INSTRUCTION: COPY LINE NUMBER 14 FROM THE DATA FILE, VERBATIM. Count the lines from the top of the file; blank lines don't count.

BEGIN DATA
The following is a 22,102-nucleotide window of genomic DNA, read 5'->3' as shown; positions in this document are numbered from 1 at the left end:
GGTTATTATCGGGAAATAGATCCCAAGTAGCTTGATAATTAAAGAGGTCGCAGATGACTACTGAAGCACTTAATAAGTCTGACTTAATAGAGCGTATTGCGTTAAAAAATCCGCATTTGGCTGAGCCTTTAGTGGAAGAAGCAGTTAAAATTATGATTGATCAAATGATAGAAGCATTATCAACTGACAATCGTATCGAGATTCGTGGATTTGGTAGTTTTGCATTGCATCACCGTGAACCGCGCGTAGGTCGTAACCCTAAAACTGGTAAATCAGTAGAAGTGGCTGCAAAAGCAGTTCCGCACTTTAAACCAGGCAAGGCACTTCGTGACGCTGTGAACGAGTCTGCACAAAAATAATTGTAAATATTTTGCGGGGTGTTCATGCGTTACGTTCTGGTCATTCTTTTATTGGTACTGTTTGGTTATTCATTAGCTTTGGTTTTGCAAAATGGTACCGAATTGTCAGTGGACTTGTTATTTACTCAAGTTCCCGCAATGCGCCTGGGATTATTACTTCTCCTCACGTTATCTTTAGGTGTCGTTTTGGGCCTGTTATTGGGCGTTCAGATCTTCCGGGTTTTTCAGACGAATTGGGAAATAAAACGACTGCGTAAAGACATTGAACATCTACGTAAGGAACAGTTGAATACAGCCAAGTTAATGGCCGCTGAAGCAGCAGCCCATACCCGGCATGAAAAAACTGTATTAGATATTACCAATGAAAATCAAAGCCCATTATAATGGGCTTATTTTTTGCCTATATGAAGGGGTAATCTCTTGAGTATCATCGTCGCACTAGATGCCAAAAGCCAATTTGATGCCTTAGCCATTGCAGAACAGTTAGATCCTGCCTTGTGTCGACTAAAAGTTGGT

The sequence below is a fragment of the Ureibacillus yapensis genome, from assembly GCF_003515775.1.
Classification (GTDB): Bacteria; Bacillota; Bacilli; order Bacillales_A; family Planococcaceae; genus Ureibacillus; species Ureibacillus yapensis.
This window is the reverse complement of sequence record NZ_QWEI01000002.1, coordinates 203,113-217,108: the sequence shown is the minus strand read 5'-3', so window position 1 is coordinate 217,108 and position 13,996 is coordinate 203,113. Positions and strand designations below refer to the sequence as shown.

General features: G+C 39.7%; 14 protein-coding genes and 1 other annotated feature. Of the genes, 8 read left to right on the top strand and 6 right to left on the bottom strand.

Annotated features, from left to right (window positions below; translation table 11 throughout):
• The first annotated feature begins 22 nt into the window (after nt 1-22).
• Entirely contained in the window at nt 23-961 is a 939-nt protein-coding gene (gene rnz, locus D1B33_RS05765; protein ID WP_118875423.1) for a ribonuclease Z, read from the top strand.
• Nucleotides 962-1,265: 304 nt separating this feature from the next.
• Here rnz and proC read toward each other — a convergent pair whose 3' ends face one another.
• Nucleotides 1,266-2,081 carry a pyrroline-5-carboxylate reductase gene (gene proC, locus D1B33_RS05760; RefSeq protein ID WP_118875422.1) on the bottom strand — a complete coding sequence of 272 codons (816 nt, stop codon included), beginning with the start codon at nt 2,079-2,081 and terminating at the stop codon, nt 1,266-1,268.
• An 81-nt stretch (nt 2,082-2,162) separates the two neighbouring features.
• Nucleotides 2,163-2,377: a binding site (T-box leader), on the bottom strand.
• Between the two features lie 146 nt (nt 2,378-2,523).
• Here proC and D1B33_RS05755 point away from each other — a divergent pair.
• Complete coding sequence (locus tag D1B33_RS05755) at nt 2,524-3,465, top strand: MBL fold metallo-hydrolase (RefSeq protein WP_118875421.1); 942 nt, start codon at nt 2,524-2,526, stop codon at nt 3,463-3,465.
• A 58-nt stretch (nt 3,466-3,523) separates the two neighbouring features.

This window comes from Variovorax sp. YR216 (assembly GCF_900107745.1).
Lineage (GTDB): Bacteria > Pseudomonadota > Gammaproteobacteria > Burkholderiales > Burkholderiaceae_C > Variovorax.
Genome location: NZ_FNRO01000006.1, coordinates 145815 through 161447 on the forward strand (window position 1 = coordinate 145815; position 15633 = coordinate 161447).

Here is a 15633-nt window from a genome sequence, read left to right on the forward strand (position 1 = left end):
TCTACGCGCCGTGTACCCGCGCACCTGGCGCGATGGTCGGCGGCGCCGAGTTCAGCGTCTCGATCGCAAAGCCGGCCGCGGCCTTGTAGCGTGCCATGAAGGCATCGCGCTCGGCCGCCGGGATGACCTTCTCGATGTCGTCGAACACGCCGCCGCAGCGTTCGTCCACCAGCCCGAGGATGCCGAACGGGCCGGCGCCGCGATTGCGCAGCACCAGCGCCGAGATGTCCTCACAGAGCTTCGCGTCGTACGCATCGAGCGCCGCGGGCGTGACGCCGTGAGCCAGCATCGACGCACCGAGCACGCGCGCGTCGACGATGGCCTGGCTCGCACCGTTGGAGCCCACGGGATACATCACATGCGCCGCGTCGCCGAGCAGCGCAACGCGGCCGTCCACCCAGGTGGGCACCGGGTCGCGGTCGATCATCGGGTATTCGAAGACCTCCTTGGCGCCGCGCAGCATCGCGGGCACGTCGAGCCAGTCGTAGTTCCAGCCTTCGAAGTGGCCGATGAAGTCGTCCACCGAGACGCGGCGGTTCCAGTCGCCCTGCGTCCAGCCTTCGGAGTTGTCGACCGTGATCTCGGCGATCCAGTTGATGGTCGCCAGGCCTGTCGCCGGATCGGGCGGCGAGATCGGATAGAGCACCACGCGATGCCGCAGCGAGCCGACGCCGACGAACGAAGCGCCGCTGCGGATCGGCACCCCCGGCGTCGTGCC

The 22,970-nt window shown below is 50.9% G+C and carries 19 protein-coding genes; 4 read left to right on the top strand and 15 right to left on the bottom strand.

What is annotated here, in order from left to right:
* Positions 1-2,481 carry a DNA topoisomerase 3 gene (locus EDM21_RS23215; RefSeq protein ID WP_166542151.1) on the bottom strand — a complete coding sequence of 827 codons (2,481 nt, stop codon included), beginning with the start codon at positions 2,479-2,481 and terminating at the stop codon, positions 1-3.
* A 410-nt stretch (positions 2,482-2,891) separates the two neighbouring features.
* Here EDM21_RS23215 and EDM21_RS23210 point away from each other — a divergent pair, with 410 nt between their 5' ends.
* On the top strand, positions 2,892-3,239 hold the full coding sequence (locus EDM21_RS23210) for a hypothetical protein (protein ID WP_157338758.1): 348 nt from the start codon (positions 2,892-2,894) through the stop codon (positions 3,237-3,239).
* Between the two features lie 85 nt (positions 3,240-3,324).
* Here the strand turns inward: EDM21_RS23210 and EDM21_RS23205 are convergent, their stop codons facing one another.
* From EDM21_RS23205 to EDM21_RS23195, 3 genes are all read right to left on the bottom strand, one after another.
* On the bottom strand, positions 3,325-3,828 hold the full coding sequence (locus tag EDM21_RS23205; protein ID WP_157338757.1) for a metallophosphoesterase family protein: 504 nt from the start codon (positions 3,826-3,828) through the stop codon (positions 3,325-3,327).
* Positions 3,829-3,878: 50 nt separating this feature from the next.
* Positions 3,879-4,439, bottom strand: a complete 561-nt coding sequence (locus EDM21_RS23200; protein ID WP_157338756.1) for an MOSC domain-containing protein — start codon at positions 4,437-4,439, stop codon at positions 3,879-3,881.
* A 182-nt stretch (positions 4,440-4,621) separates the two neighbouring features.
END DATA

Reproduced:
• Nucleotides 2,163-2,377: a binding site (T-box leader), on the bottom strand.